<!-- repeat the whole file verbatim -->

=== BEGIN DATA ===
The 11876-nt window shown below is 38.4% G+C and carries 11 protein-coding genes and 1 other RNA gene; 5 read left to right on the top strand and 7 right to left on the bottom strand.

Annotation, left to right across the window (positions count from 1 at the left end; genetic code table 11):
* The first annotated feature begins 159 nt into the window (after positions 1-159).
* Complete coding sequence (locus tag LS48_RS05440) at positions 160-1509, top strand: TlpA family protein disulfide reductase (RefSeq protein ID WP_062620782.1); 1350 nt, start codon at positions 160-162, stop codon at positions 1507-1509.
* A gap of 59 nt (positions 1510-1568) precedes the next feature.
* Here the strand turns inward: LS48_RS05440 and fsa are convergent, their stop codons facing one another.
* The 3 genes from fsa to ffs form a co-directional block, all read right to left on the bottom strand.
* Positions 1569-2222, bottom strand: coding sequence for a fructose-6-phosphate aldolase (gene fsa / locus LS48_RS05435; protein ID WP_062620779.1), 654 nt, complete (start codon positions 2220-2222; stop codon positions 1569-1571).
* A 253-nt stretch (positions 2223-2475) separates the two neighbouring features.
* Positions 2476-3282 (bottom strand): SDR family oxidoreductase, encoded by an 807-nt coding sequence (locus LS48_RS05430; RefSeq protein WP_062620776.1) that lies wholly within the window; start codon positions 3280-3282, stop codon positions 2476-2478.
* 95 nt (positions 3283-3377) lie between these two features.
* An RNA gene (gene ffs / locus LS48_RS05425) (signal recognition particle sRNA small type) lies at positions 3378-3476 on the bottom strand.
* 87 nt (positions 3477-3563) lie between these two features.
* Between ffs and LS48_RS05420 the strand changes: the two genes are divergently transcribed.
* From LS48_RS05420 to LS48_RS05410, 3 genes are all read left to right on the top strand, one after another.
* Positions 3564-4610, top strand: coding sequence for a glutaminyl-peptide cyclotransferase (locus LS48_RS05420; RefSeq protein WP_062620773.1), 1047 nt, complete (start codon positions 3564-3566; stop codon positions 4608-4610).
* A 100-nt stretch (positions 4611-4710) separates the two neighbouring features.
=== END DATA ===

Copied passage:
The 11876-nt window shown below is 38.4% G+C and carries 11 protein-coding genes and 1 other RNA gene; 5 read left to right on the top strand and 7 right to left on the bottom strand.

Annotation, left to right across the window (positions count from 1 at the left end; genetic code table 11):
* The first annotated feature begins 159 nt into the window (after positions 1-159).
* Complete coding sequence (locus tag LS48_RS05440) at positions 160-1509, top strand: TlpA family protein disulfide reductase (RefSeq protein ID WP_062620782.1); 1350 nt, start codon at positions 160-162, stop codon at positions 1507-1509.
* A gap of 59 nt (positions 1510-1568) precedes the next feature.
* Here the strand turns inward: LS48_RS05440 and fsa are convergent, their stop codons facing one another.
* The 3 genes from fsa to ffs form a co-directional block, all read right to left on the bottom strand.
* Positions 1569-2222, bottom strand: coding sequence for a fructose-6-phosphate aldolase (gene fsa / locus LS48_RS05435; protein ID WP_062620779.1), 654 nt, complete (start codon positions 2220-2222; stop codon positions 1569-1571).
* A 253-nt stretch (positions 2223-2475) separates the two neighbouring features.
* Positions 2476-3282 (bottom strand): SDR family oxidoreductase, encoded by an 807-nt coding sequence (locus LS48_RS05430; RefSeq protein WP_062620776.1) that lies wholly within the window; start codon positions 3280-3282, stop codon positions 2476-2478.
* 95 nt (positions 3283-3377) lie between these two features.
* An RNA gene (gene ffs / locus LS48_RS05425) (signal recognition particle sRNA small type) lies at positions 3378-3476 on the bottom strand.
* 87 nt (positions 3477-3563) lie between these two features.
* Between ffs and LS48_RS05420 the strand changes: the two genes are divergently transcribed.
* From LS48_RS05420 to LS48_RS05410, 3 genes are all read left to right on the top strand, one after another.
* Positions 3564-4610, top strand: coding sequence for a glutaminyl-peptide cyclotransferase (locus LS48_RS05420; RefSeq protein WP_062620773.1), 1047 nt, complete (start codon positions 3564-3566; stop codon positions 4608-4610).
* A 100-nt stretch (positions 4611-4710) separates the two neighbouring features.